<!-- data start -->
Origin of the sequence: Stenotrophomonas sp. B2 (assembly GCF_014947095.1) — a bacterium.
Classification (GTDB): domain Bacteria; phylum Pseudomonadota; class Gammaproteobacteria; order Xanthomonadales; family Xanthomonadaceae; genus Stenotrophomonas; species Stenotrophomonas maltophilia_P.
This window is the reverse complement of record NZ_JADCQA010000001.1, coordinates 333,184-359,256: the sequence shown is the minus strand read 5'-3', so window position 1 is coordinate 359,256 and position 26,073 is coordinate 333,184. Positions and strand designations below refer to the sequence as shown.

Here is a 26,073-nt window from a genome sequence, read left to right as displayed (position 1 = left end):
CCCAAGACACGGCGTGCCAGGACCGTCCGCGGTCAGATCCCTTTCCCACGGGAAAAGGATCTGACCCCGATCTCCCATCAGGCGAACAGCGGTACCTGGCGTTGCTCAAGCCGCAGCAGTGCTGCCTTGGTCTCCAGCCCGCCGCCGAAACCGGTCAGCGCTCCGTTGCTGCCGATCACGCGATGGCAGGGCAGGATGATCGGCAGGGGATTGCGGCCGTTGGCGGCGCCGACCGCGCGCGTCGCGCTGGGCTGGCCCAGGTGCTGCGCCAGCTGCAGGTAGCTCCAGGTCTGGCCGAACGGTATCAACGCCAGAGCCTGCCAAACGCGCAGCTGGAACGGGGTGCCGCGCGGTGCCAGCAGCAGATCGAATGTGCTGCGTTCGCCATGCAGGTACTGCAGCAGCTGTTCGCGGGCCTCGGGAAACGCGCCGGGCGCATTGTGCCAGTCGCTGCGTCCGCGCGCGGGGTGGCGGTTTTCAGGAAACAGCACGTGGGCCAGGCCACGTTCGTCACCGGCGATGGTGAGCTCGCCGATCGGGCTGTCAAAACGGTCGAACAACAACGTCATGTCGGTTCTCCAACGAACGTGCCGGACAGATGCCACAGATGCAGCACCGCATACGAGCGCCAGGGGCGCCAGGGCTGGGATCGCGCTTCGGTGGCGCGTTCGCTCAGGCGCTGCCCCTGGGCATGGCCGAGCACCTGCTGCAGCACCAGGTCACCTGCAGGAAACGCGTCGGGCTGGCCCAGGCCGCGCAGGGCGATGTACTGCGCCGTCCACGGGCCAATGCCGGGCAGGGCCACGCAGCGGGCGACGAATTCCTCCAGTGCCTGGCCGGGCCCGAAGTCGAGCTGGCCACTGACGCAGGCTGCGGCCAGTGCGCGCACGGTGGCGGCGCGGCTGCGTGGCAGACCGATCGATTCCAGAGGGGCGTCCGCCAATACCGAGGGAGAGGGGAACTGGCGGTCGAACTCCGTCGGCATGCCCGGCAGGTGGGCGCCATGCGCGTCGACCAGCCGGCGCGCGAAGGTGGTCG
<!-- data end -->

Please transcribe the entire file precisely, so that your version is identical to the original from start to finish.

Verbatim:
Origin of the sequence: Stenotrophomonas sp. B2 (assembly GCF_014947095.1) — a bacterium.
Classification (GTDB): domain Bacteria; phylum Pseudomonadota; class Gammaproteobacteria; order Xanthomonadales; family Xanthomonadaceae; genus Stenotrophomonas; species Stenotrophomonas maltophilia_P.
This window is the reverse complement of record NZ_JADCQA010000001.1, coordinates 333,184-359,256: the sequence shown is the minus strand read 5'-3', so window position 1 is coordinate 359,256 and position 26,073 is coordinate 333,184. Positions and strand designations below refer to the sequence as shown.

Here is a 26,073-nt window from a genome sequence, read left to right as displayed (position 1 = left end):
CCCAAGACACGGCGTGCCAGGACCGTCCGCGGTCAGATCCCTTTCCCACGGGAAAAGGATCTGACCCCGATCTCCCATCAGGCGAACAGCGGTACCTGGCGTTGCTCAAGCCGCAGCAGTGCTGCCTTGGTCTCCAGCCCGCCGCCGAAACCGGTCAGCGCTCCGTTGCTGCCGATCACGCGATGGCAGGGCAGGATGATCGGCAGGGGATTGCGGCCGTTGGCGGCGCCGACCGCGCGCGTCGCGCTGGGCTGGCCCAGGTGCTGCGCCAGCTGCAGGTAGCTCCAGGTCTGGCCGAACGGTATCAACGCCAGAGCCTGCCAAACGCGCAGCTGGAACGGGGTGCCGCGCGGTGCCAGCAGCAGATCGAATGTGCTGCGTTCGCCATGCAGGTACTGCAGCAGCTGTTCGCGGGCCTCGGGAAACGCGCCGGGCGCATTGTGCCAGTCGCTGCGTCCGCGCGCGGGGTGGCGGTTTTCAGGAAACAGCACGTGGGCCAGGCCACGTTCGTCACCGGCGATGGTGAGCTCGCCGATCGGGCTGTCAAAACGGTCGAACAACAACGTCATGTCGGTTCTCCAACGAACGTGCCGGACAGATGCCACAGATGCAGCACCGCATACGAGCGCCAGGGGCGCCAGGGCTGGGATCGCGCTTCGGTGGCGCGTTCGCTCAGGCGCTGCCCCTGGGCATGGCCGAGCACCTGCTGCAGCACCAGGTCACCTGCAGGAAACGCGTCGGGCTGGCCCAGGCCGCGCAGGGCGATGTACTGCGCCGTCCACGGGCCAATGCCGGGCAGGGCCACGCAGCGGGCGACGAATTCCTCCAGTGCCTGGCCGGGCCCGAAGTCGAGCTGGCCACTGACGCAGGCTGCGGCCAGTGCGCGCACGGTGGCGGCGCGGCTGCGTGGCAGACCGATCGATTCCAGAGGGGCGTCCGCCAATACCGAGGGAGAGGGGAACTGGCGGTCGAACTCCGTCGGCATGCCCGGCAGGTGGGCGCCATGCGCGTCGACCAGCCGGCGCGCGAAGGTGGTCG